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News >  Spokane

‘We’re so happy to be free to come out’: Live music returns to downtown Spokane venue

UPDATED: Wed., June 3, 2020

Longtime musician Sammy Eubanks belts out classic blues and pop songs from a small stage at the Barrister Winery in Spokane after the popular wine bar opened for a Wednesday night. “This is the first time I’ve performed outside of my house in two months,” Eubanks told the crowd. The winery spaces out the tables, has its staff wearing masks and offers hand sanitizer. Masks are recommended but optional for guests. (Jesse Tinsley / Jesse Tinsley/The Spokesman-Review)
Longtime musician Sammy Eubanks belts out classic blues and pop songs from a small stage at the Barrister Winery in Spokane after the popular wine bar opened for a Wednesday night. “This is the first time I’ve performed outside of my house in two months,” Eubanks told the crowd. The winery spaces out the tables, has its staff wearing masks and offers hand sanitizer. Masks are recommended but optional for guests. (Jesse Tinsley / Jesse Tinsley/The Spokesman-Review)

This time last year, Kathleen and Roland Lamarche were seeing live music and enjoying local wine on plenty of balmy summer afternoons. Now, it’s a rare treat to be able to enjoy practically anything outside their home.

On Wednesday evening, the Lamarches were two of around 50 patrons inside Barrister Winery on Railroad Avenue. Local blues legend Sammy Eubanks was playing on the venue’s small stage as widely spaced couples and groups of friends mingled through masks. Another 30 or so sat outside in the early summer sunshine as music drifted out.

“We’ve been mostly inside for the past two months,” Roland Lamarche said. “It’s so encouraging to see everyone out in the open. It’s really very invigorating for us.”

Barrister’s Wednesday at the Winery event has long been a summer favorite for locals, said co-owner and winemaker Greg Lipsker. But last night was the first time the winery had been able to do much of anything in its normal routine, since state and local restrictions to curb the spread of coronavirus shut them down for all except essential business.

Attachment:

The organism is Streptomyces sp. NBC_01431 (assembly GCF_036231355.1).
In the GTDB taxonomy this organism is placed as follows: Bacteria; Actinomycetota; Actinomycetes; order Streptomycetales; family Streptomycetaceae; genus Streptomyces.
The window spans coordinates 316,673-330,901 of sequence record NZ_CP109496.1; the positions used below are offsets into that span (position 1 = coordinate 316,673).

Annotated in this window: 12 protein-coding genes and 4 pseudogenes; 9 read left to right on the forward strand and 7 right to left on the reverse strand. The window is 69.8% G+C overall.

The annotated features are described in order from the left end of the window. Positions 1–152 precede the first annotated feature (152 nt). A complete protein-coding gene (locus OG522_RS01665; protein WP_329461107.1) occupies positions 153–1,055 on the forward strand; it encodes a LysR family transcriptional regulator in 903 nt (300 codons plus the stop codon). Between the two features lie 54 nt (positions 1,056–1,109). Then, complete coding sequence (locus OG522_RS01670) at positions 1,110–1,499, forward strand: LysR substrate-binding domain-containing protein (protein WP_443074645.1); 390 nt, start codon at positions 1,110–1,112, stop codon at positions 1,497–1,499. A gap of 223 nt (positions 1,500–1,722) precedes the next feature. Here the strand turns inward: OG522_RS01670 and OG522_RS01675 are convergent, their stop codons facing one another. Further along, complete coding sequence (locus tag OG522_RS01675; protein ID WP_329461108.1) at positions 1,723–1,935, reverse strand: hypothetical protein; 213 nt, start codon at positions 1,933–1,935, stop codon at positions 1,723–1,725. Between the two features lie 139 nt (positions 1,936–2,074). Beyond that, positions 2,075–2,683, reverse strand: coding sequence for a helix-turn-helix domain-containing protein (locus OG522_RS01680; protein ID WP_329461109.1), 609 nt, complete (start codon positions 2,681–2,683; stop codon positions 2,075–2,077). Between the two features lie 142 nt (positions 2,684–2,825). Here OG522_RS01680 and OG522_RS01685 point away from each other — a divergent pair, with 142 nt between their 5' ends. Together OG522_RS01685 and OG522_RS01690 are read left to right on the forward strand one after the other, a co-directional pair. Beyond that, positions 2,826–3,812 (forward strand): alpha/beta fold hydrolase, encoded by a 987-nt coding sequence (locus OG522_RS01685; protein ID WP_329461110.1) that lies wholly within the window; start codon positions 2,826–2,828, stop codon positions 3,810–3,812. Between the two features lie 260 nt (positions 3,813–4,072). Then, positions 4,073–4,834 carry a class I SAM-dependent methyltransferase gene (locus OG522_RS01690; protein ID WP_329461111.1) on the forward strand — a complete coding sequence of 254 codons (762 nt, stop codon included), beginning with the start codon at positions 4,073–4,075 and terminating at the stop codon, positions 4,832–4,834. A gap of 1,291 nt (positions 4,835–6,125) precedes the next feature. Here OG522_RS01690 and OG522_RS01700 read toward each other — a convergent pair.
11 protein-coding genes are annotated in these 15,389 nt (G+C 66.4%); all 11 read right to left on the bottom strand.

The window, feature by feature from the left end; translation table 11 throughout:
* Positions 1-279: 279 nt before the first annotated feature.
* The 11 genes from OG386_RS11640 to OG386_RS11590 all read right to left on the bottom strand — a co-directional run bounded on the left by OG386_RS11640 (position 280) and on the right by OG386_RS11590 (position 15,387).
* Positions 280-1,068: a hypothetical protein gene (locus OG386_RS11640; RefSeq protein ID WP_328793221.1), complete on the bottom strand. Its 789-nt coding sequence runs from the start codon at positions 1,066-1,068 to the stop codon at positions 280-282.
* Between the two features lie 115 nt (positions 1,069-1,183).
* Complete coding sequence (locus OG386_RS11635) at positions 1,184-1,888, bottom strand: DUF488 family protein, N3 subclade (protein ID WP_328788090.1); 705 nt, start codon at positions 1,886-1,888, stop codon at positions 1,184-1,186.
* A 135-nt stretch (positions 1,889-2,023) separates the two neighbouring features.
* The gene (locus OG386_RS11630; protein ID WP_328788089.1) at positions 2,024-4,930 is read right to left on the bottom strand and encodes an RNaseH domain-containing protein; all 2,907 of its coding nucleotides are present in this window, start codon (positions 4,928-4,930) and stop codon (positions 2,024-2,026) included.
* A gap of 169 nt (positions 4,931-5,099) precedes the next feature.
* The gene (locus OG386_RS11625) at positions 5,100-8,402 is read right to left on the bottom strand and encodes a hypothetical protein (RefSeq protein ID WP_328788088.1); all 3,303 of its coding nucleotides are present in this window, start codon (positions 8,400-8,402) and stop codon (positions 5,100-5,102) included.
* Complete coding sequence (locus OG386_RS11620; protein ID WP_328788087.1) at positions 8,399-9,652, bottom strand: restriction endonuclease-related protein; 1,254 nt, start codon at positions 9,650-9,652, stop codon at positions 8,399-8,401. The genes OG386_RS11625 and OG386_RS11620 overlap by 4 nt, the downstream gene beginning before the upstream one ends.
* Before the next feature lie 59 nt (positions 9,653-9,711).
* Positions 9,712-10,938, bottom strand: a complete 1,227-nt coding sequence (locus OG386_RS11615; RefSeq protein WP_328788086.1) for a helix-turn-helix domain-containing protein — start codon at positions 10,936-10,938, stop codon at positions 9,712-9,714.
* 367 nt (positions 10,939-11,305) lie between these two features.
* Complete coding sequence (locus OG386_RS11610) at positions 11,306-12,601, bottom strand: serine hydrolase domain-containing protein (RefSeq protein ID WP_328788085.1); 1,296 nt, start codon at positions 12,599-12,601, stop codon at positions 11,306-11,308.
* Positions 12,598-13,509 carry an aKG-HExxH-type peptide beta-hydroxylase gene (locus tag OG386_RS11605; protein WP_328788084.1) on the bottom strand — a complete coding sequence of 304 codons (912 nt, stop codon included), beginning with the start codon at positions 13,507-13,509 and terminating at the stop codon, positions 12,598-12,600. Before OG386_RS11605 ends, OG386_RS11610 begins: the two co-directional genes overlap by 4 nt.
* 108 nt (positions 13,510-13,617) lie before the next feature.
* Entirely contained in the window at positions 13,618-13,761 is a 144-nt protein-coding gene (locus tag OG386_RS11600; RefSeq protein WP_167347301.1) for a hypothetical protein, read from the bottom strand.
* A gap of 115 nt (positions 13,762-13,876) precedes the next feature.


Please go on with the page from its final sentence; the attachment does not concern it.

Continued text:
With Spokane County now gradually lifting many of those restrictions, Lipsker said he and co-owner Michael White had been excited to get Barrister’s summer schedule underway again. The winery is one of the first downtown venues to host a live music event since restrictions began loosening in recent weeks.

He said Wednesday’s event, along with all future ones for the time being, strictly required reservations to keep crowds at approved levels, and staff had carefully arranged tables to ensure each group maintained social distancing.

Jennifer Lamb, usually the manager of Barrister’s tasting room on Washington Street, said she had transferred to the winery’s main venue since the shutdown to help with fulfilling an uptick in wine orders from local grocery stores. She won’t be returning to her normal job just yet, but said she was happy to get another step closer with the venue’s reopening.

“I’ve definitely been that person who’s never leaving the house except for work,” Lamb said. “But we’ve missed our patrons here. We’re still being cautious, but I trust the guidelines we’re working under.”

Lainey and Denny LaRue, owners of LoLo Boutique on 2nd Street, sat as close to six feet as they could away from some friends across a table in the back of the venue. Since their store was shut down, they said they have been doing a lot of familiar quarantine activities, including endless Zoom calls, as well as repainting and reorganizing the boutique.

Lainey LaRue said they were remaining cautious due to some underlying health concerns of Denny’s, but she felt safer now coming out to do things like the Barrister event.

“We are still wearing masks, just to be respectful of everyone else regardless of what phase we’re on,” Denny LaRue said. “But we are looking forward to doing all the things we used to do.”

The Lamarches were having a blast. Both in their seventies, Roland Lamarche said they had remained extremely cautious throughout quarantine, with only nightly walks downtown to keep them going. But even across the six feet of social distance, Roland said simply being around other people was “beneficial to his soul.”

“This is our celebration,” Roland said.

His wife, Kathleen, expressed the same feelings of relief after a long period of isolation.

“We’re so happy to be free to come out, to feel safe and comfortable coming out,” Kathleen Lamarche said, tears welling in her eyes. “It’s an essential part of my being, of everyone’s being.”

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